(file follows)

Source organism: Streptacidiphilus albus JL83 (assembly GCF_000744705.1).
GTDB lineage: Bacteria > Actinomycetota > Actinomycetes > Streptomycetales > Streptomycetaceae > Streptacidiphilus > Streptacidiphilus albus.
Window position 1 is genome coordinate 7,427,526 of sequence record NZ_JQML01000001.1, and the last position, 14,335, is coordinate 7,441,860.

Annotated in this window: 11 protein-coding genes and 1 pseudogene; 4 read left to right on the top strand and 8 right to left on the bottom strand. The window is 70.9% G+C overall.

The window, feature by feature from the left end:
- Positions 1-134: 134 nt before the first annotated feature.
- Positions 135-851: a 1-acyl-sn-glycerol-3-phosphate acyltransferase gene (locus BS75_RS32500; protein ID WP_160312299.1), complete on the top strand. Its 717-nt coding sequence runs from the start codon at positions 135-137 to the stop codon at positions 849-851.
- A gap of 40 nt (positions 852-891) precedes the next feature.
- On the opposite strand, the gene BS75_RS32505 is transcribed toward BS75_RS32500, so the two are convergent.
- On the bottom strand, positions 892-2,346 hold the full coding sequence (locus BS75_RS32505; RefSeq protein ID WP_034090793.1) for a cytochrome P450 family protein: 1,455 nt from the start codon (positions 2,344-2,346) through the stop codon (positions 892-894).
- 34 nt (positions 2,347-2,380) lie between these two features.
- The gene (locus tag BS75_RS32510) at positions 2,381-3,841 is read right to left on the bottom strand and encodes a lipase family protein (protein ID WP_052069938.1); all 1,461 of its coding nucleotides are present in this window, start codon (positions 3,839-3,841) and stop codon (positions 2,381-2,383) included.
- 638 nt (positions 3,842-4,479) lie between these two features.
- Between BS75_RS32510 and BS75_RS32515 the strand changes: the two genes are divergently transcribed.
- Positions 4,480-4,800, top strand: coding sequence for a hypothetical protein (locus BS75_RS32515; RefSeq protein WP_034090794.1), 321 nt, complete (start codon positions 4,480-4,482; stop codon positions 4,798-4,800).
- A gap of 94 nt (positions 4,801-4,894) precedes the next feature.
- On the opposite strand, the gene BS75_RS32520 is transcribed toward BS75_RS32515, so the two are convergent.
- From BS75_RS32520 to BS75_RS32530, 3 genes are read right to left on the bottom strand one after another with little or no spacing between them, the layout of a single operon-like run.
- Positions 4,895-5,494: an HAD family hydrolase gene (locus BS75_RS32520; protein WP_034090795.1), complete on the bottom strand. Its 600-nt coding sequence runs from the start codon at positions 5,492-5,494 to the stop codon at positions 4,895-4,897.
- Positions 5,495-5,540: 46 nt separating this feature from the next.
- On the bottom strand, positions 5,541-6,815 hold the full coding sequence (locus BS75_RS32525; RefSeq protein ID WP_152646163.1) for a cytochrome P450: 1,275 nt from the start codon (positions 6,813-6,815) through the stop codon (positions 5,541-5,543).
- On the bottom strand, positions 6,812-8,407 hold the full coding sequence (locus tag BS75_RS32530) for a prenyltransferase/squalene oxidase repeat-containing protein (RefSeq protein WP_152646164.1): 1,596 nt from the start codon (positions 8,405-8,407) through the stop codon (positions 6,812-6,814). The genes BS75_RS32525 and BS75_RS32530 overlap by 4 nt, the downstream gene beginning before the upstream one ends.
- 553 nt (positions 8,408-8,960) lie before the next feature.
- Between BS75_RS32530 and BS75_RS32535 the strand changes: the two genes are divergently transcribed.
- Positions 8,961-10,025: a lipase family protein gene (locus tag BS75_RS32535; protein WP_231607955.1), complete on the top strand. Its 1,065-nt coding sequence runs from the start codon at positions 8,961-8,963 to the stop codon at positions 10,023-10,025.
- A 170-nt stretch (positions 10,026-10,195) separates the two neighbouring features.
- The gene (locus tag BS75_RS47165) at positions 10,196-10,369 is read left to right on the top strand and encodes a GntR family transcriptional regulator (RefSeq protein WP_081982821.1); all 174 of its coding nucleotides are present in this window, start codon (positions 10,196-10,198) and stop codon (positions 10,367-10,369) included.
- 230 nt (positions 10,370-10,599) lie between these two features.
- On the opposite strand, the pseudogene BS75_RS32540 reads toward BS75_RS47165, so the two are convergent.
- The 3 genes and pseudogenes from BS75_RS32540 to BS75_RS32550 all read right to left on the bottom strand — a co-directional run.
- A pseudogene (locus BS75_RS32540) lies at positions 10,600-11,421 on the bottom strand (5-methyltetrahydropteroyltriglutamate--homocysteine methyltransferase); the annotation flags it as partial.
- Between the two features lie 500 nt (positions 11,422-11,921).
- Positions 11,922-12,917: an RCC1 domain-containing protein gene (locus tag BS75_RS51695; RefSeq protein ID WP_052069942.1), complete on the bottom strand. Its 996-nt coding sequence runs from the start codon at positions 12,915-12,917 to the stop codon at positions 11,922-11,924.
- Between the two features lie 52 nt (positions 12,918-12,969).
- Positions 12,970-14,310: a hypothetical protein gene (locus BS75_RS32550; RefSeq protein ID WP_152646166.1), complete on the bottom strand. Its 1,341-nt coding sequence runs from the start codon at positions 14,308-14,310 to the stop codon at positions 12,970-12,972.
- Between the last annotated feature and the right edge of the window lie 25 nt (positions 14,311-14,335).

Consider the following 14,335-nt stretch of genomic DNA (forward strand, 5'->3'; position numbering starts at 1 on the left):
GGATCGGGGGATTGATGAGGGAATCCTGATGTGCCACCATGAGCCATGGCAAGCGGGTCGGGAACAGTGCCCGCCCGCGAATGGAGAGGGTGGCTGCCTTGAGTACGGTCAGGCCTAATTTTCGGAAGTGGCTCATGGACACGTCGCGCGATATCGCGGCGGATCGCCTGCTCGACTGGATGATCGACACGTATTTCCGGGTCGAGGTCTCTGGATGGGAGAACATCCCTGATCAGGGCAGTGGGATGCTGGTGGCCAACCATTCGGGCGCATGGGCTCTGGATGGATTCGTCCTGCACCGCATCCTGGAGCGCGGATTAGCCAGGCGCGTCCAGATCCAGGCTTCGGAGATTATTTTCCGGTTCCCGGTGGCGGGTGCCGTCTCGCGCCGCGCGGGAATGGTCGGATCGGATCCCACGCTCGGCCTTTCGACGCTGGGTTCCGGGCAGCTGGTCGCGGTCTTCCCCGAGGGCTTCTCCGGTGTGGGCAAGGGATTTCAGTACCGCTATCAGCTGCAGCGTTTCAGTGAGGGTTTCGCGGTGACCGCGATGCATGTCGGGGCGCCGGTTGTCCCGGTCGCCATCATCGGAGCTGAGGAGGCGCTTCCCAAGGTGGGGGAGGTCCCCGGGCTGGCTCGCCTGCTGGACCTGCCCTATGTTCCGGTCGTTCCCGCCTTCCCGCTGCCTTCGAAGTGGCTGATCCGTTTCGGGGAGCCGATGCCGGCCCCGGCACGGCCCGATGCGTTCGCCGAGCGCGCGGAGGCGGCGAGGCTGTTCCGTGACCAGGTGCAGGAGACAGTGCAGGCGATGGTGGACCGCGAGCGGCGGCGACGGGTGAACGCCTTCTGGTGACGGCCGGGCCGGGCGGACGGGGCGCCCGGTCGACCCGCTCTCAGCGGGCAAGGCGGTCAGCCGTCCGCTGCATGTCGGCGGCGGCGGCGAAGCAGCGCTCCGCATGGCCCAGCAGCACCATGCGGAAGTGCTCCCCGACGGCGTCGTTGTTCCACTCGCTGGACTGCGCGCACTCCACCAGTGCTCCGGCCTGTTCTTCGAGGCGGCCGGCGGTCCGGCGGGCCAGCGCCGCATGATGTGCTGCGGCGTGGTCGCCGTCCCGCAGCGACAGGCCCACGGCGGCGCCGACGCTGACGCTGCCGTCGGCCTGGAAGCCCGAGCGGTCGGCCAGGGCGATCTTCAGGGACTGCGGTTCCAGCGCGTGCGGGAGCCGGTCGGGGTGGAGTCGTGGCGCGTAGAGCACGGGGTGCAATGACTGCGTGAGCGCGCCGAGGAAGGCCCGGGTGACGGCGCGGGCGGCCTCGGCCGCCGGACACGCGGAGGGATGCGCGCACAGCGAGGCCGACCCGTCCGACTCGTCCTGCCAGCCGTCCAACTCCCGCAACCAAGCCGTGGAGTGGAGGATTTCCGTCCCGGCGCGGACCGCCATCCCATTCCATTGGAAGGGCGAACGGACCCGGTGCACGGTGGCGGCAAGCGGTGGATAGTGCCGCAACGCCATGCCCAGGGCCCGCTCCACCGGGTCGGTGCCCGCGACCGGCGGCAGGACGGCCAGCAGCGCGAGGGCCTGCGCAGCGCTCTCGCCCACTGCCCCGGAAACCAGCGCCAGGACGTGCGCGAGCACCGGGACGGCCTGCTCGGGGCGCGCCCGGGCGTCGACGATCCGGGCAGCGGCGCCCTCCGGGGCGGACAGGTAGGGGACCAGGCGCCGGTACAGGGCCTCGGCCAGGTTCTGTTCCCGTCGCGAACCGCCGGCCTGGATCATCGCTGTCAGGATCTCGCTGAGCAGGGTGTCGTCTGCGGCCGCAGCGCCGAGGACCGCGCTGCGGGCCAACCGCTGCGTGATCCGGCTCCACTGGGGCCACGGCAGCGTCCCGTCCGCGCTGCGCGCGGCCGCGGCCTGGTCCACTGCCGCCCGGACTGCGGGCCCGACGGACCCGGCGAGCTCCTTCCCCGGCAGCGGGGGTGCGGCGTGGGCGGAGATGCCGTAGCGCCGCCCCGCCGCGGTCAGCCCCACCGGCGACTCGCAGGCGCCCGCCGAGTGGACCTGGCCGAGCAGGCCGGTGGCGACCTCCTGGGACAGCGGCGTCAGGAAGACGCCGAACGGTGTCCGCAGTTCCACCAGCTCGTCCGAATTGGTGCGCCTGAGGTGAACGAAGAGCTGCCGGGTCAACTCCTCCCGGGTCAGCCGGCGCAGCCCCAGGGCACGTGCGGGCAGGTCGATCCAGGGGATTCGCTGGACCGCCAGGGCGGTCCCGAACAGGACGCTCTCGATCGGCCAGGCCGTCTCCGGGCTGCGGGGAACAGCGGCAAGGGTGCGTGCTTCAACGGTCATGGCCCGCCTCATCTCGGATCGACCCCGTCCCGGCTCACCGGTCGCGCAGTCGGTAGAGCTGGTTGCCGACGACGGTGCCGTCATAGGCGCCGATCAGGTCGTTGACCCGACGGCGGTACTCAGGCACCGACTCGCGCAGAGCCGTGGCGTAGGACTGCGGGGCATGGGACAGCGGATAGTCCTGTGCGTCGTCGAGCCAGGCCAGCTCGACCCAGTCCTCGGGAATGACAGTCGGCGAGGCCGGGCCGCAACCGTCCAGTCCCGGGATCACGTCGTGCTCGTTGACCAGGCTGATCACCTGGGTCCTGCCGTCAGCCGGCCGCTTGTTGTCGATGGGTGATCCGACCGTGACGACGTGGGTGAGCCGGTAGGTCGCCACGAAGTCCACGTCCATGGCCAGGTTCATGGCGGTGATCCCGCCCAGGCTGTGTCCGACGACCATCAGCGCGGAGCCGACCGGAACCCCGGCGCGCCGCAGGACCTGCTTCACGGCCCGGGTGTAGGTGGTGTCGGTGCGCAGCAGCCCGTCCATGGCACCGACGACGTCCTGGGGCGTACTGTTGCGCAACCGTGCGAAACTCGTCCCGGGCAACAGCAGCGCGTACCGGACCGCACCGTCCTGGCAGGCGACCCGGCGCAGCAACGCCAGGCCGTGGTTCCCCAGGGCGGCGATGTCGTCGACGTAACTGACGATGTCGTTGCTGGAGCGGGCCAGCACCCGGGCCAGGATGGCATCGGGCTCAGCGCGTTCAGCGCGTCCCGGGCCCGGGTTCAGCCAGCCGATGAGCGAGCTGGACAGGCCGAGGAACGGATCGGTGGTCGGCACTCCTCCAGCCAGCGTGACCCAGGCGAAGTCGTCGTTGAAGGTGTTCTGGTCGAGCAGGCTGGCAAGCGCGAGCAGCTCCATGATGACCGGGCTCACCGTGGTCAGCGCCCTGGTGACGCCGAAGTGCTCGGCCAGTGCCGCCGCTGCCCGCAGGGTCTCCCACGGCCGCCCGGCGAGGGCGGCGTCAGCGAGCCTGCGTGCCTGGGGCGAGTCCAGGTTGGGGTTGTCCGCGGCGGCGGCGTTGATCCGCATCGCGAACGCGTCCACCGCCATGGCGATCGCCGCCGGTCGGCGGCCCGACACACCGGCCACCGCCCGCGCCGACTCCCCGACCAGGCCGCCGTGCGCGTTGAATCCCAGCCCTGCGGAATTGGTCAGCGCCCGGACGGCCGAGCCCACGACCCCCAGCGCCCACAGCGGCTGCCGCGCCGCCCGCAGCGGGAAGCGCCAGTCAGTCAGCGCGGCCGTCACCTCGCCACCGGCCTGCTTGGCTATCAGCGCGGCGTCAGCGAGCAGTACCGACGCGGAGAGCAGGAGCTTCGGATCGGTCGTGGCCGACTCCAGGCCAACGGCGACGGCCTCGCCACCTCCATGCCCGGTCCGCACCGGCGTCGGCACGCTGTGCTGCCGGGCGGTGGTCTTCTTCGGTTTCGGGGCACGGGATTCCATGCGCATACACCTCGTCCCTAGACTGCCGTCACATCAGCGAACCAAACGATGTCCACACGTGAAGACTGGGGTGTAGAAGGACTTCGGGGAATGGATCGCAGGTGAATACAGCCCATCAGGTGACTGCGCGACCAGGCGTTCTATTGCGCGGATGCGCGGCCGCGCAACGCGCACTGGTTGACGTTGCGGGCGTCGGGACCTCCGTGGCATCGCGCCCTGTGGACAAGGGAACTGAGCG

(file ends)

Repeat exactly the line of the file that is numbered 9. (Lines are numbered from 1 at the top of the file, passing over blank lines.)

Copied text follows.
- On the opposite strand, the gene BS75_RS32505 is transcribed toward BS75_RS32500, so the two are convergent.